Louis van Gaal’s management qualities have never been in doubt; a CV including spells with Barcelona, Bayern Munich and a Champions League-winning Ajax side speaks for itself.

If David Moyes’ fatal flaw was struggling to shoulder Manchester United’s monolithic weight as one of the largest clubs in world football, in sharp contrast, his successor has forged a career out of handling big egos and even bigger expectations.

But having never plied his trade in the Premier League before, you would be excused for holding reservations over a manager whose reputation as a borderline psychopath tends to precede him – and often takes precedent over his trophy-laden managerial record.

Hence, the World Cup in Brazil is seen by many as the ideal opportunity for LVG to showcase his abilities with the Netherlands, before taking over official duties at Old Trafford. Thus far, the account van Gaal has given suggests he possesses all the right qualities to bring success back to Manchester United.

During Oranje’s opening World Cup fixture for example, a surprise 5-1 victory over Spain that will likely be remembered as the match of the tournament, LVG demonstrated a ¬†mixture of tactical astuteness and ambition that Moyes decisively lacked last season.

La Roja enthusiasts will argue a subsequent 2-0 defeat to Chile suggested Vincente del Bosque’s men entered Brazil 2014 intrinsically flawed, caught between the tica-taca philosophy of the old guard and the directness of inexperienced internationals breaking through, such as misfiring striker Diego Costa.

But in my opinion, Spain were ripped apart by simple yet precise and intentional direct passes. From the first minute to the last, the Netherlands knew that Spain’s arrogance in possession, pushing their defence up to the halfway line, would eventually cost them dearly. In other words, van Gaal had them sussed before a ball was struck and his game-plan proved true with tremendous effect.

Likewise, rather miraculously, making the right substitutions has become a major factor in Holland’s World Cup campaign. Interestingly, 29 of 154 goals scored in Brazil have come from the bench – an unusually high trend for an international tournament.

But in that regard, van Gaal’s Netherlands have been particularly proficient; the Dutch have recovered from 1-0 down to win on three occasions, with four of seven goals from their last three games coming via the bench. A unique phenomena of an incredibly unique World Cup, perhaps. Yet LVG’s ability to positively change a match in his favour should not be overlooked.

Furthermore, a major concern for Red Devils fans last season was their side’s lack of goals. 64 from 38 league fixtures is by no means disappointing, but compared to Manchester City and Liverpool, both of whom finished up with over 100 goals each, it’s understandable how David Moyes quickly became viewed as a dangerously pessimistic manager.

Thus, Louis van Gaal will bring a return to more free-scoring traditions at Old Trafford. Not only were his Oranje outfit the top scorers in World Cup qualifiers, netting an outrageous 34 times in just ten matches, but they’ve also transitioned that proficiency into the World Cup. Their twelve goals from four matches is only rivalled by Colombia with eleven, whilst the rest of the pack, including hosts Brazil (9) lay some way behind.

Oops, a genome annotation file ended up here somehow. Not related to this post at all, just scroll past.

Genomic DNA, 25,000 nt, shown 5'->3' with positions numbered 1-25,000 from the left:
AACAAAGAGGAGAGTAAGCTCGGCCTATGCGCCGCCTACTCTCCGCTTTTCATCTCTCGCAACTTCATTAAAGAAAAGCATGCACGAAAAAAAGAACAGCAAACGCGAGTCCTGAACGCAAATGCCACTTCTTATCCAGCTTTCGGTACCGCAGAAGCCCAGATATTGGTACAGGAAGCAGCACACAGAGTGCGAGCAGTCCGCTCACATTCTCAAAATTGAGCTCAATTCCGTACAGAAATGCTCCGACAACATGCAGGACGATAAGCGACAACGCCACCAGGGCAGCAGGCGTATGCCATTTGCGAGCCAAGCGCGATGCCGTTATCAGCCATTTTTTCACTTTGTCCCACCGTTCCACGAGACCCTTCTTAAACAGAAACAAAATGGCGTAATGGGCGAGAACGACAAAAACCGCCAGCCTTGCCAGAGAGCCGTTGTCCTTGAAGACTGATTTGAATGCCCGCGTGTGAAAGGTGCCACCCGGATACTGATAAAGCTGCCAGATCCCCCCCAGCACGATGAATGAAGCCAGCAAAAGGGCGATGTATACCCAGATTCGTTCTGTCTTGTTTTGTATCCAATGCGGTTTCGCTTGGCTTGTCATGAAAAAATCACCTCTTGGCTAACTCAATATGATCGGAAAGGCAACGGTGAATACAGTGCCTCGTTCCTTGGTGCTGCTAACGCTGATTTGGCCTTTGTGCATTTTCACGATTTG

A major factor in that goal-getting philosophy has been the form of Robin van Persie. In my opinion, another manager taking the Carrington helm could have soon resulted in the Dutchman’s departure – fitting him, Wayne Rooney and Juan Mata into the same starting line-up is a disturbing conundrum yet to be solved; now 30 years of age, the former Arsenal star is by far the most expendable.

But if LVG can motivate the Oranje captain to maintain his World Cup form into next term, then issues of age or wage packages are relatively moot. The two have a unique bond, and the last time van Persie reached an equilibrium of fitness and form, he fired the Red Devils to their 13th Premier League title.

But perhaps most importantly of all in regards to Manchester United – a club whose ethos was once immortalised by Alan Hansen’s ill-fated quip, ‘you can’t win anything with kids’ – van Gaal has constructed an impressive Netherlands side, despite lacking the quality of its many predecessors, centred around the ambition, fearlessness and energy of youth.

Just one player in the entire squad, Dirk Kuyt, is over the age of 30, whilst over half of the 23-man roster are 26 or under. Joel Veltman, Memphis Depay, Daley Blind and Stefan de Vrij to name a few have all been given the opportunities to impress, and thus far have completely thrived.

Of course, international football is incredibly different to club football and the expectations of the Netherlands national team can’t be justifiably compared to that of the most dominant club in the Premier League era.

But thus far, van Gaal’s efforts at the World Cup, through his impetus on youth, ambitious philosophy and astuteness to tactical detail, suggest he is everything the Red Devils want and need in a manager. Should those three integral pillars of management style be transitioned into his Manchester United tenure, a club which has consistently championed the promotion of young players and an attacking mentality, it won’t be long before the Premier League title returns to Old Trafford.

The Magic Sponge